on 11 January 2003
I read Martin Lings' wonderful biography of the Holy Prophet Muhammad (sal Allahu alayhi wa sallam --may Allah bless him and give him peace) for the first time when I was a teenager; what attracted me then was the caption on the cover which said, "based on the earliest Islamic sources"! But I loved the book the very first time I read it and since then I have read it a few times and bought my own copy. It is a book I always recommend to anyone interested in Islam as I believe it is the best introduction one can have to Islam. After all, if one does not know the Messenger, how can one ever accept the Message?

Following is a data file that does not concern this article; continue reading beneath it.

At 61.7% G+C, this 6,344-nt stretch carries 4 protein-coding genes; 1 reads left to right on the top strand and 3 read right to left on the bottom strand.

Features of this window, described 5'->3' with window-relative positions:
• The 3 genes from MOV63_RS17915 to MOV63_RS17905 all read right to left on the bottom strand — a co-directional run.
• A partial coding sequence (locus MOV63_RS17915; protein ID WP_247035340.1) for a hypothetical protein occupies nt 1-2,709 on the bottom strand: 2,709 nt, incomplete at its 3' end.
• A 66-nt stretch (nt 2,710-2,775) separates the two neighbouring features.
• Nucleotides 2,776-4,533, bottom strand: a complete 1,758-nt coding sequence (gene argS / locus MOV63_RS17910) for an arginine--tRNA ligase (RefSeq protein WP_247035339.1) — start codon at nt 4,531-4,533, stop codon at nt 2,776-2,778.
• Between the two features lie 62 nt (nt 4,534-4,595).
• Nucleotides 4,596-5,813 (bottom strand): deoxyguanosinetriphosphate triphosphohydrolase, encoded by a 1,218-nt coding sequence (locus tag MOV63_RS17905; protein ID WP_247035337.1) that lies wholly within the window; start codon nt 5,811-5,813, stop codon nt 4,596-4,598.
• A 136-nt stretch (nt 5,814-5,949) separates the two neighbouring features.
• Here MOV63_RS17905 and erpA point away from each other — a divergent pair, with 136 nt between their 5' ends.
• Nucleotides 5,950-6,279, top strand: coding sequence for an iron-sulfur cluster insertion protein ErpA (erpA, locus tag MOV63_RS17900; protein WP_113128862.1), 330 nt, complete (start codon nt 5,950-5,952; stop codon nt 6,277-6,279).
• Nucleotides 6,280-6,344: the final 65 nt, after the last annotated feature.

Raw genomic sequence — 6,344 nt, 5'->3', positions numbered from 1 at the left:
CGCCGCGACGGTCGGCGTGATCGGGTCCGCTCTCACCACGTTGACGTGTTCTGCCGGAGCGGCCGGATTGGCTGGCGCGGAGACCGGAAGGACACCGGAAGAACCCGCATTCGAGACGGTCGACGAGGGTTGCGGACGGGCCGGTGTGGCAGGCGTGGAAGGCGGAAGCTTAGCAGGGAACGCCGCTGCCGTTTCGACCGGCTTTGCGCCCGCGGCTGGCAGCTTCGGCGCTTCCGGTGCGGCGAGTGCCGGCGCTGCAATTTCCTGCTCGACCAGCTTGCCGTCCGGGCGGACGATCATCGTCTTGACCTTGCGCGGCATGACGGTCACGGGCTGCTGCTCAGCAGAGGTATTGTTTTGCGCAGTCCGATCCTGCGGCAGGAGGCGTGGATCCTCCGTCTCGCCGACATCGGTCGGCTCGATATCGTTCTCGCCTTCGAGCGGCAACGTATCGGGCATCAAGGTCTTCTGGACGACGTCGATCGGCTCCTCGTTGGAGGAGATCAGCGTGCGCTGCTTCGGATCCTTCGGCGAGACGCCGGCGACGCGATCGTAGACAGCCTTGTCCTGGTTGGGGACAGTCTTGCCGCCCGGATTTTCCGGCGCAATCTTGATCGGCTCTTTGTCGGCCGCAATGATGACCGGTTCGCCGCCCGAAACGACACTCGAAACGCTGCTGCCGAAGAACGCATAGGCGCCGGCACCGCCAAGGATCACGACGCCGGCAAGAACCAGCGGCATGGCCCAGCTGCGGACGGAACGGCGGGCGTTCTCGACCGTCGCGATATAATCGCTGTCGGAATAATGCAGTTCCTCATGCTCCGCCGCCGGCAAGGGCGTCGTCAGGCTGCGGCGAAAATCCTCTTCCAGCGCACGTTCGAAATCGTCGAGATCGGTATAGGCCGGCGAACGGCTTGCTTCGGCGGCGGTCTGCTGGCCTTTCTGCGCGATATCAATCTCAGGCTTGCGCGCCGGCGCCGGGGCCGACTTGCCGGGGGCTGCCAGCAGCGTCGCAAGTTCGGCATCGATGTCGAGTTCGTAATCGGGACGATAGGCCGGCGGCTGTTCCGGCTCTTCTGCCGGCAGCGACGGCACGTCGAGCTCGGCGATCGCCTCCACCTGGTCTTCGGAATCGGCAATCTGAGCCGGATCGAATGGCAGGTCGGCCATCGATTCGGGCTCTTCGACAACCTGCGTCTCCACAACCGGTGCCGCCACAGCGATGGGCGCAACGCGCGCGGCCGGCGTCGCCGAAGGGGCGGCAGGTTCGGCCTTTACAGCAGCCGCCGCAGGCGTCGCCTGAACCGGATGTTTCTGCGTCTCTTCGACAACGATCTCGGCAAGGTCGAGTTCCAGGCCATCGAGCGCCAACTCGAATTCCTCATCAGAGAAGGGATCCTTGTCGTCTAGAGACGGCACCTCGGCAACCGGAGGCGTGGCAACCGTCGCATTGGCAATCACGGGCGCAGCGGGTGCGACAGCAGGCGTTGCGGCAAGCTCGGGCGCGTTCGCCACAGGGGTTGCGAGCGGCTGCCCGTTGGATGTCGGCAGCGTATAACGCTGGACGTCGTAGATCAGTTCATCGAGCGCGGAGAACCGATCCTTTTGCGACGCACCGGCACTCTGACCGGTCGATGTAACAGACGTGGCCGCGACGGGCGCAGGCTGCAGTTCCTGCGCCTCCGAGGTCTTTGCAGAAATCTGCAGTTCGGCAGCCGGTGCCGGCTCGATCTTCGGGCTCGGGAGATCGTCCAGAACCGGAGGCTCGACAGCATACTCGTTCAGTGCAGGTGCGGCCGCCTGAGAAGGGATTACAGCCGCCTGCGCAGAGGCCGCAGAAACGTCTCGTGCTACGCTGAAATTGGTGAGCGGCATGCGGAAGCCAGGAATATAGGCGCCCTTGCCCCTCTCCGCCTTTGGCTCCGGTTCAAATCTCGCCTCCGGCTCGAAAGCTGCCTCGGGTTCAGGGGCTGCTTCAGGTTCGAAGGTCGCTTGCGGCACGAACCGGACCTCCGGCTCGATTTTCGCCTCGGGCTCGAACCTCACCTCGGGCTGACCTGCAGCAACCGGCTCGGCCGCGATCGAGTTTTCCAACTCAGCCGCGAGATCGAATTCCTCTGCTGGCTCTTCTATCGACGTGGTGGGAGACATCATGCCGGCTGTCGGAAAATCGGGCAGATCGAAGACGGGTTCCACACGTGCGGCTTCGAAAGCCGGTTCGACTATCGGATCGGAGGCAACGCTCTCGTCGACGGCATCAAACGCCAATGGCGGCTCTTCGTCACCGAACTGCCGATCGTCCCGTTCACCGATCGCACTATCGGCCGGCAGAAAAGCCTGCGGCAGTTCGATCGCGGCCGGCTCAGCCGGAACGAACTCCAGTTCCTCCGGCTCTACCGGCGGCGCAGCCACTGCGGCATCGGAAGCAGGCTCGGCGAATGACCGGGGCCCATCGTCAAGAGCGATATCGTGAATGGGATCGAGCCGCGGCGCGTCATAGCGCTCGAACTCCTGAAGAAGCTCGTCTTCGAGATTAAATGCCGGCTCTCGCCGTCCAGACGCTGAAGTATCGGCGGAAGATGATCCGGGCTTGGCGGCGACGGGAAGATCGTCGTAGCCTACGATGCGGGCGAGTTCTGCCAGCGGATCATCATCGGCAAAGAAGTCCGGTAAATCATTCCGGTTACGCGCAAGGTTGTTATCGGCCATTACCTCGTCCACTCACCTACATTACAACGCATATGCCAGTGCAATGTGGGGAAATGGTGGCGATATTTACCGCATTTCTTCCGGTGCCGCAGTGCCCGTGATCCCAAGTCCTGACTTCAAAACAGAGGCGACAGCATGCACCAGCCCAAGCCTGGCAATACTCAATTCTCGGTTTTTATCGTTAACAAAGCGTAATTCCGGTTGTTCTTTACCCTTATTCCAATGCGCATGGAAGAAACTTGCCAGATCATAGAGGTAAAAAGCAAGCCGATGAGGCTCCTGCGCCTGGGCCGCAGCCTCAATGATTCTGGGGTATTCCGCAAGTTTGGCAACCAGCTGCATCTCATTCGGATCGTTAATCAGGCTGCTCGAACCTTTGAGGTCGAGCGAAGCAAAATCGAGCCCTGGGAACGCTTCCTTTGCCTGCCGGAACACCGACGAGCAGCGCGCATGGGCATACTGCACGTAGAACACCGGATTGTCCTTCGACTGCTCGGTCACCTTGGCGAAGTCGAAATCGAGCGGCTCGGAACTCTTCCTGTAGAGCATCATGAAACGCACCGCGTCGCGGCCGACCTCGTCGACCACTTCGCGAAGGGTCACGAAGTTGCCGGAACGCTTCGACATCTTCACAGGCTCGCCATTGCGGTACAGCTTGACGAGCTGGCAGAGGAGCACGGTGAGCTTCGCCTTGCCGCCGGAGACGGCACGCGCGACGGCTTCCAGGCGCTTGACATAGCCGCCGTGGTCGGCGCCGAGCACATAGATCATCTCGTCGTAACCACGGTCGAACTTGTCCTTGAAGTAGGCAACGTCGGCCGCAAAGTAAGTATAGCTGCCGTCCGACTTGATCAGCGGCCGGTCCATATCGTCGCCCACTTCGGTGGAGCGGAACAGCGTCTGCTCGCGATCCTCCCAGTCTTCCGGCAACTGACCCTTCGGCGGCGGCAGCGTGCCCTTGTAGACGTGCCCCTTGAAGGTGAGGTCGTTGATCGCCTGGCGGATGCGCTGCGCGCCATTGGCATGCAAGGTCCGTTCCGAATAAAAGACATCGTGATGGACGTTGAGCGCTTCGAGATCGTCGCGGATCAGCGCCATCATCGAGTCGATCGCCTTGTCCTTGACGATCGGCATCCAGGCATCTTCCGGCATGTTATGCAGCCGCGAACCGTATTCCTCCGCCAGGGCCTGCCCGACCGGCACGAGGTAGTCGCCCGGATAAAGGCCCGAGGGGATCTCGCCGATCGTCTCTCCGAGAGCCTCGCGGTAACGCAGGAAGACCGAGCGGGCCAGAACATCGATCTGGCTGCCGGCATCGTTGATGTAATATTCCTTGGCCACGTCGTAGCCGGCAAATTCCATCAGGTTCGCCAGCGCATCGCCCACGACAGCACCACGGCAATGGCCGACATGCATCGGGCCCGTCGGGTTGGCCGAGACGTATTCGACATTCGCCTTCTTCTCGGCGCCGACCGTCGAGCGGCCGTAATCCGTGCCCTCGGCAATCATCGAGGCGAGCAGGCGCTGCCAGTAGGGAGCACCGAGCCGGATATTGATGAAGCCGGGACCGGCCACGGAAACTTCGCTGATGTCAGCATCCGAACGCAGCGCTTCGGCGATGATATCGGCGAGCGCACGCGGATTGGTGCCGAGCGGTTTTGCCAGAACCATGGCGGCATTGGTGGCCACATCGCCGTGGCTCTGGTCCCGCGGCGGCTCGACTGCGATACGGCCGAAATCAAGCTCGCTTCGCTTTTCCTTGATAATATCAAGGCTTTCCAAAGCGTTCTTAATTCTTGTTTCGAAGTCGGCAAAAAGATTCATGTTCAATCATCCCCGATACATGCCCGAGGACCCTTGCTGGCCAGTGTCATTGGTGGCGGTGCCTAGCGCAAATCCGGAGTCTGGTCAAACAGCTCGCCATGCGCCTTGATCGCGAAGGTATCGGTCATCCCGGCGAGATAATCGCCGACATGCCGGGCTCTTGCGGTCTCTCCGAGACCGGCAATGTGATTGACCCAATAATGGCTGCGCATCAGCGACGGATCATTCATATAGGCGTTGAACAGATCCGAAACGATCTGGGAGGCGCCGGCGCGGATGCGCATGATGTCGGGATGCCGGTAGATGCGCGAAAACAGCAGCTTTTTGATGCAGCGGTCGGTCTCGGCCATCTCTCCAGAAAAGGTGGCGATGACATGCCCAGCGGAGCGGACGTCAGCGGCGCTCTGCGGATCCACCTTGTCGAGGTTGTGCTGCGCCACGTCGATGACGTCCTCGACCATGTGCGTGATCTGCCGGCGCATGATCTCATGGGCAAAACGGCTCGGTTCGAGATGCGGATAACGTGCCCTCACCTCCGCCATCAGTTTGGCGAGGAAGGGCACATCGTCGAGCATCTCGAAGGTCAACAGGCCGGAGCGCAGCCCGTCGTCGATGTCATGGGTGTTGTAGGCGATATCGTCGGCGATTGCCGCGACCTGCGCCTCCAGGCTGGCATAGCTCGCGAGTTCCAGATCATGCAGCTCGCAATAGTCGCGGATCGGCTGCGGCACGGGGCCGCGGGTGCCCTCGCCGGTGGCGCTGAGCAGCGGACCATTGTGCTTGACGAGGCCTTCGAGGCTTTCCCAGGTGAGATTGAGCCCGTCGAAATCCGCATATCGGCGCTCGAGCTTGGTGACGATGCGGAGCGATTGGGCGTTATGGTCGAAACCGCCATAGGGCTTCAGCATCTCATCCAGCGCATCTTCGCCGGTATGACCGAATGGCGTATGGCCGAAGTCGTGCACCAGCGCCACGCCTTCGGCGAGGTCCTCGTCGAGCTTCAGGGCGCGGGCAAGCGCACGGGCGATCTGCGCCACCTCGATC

This book is wonderfully written and although the English is slightly archaic, I think that in this instance it actually adds to the books qualities, as such noble language is totally concommitant with the grandeur and theme of the book. The quality of the language used is indeed one aspect of this book which sets it apart from other biographies of the Beloved of Allah (may Allah bless him and give him peace) written in English and for that alone it is superior to the others. As the facts of the Messenger's blessed life are known in great detail, it is obvious that any biography will cover the main events including the blessed birth, the childhood events, the meeting with Bahira the Monk, the outward proclamation of Prophethood at the age of 40 (note I did not write the acquisition of Prophethood--this is a subtle point worth noting especially for Muslims which I'll briefly mention here although it does not detract from the overall quality of the book: it is this: the orthodox classical Sunni belief about all Messengers and Prophets is that they are Prophets from the moment of their creation by Allah and they are Prophets when they are born and they know about their status but they only proclaim it to the world when they are ordered to by Allah. Thus, for example, Prophet Jesus (Sayyedina Isa alayhi salaam) was ordered to announce his Prophethood [nabuwwat] soon after his blessed, immaculate, birth whilst still an infant of a few days as the Qur'an tells us (surah Maryam)whereas Our Beloved Prophet was only ordered to proclaim his Prophethood at the age of 40.In Urdu this is called izhaar-e-nabuwwat. Most books written by Western authors do not go into such details of Muslim aqeedaH [doctrine] as it is not necessary for the general reader to know but given that this book by Martin Lings' is so widely read by Muslims and non-Muslims alike, I thought it would be worth mentioning), the time in Makkah, the emigration to Madina, the Miraj journey, the battles, the conquest of Makkah, the farewell pilgrimage etc. but it is the style in which this book covers them that is so captivating--one feels one is actually there! Subhan Allah! Glory to Allah!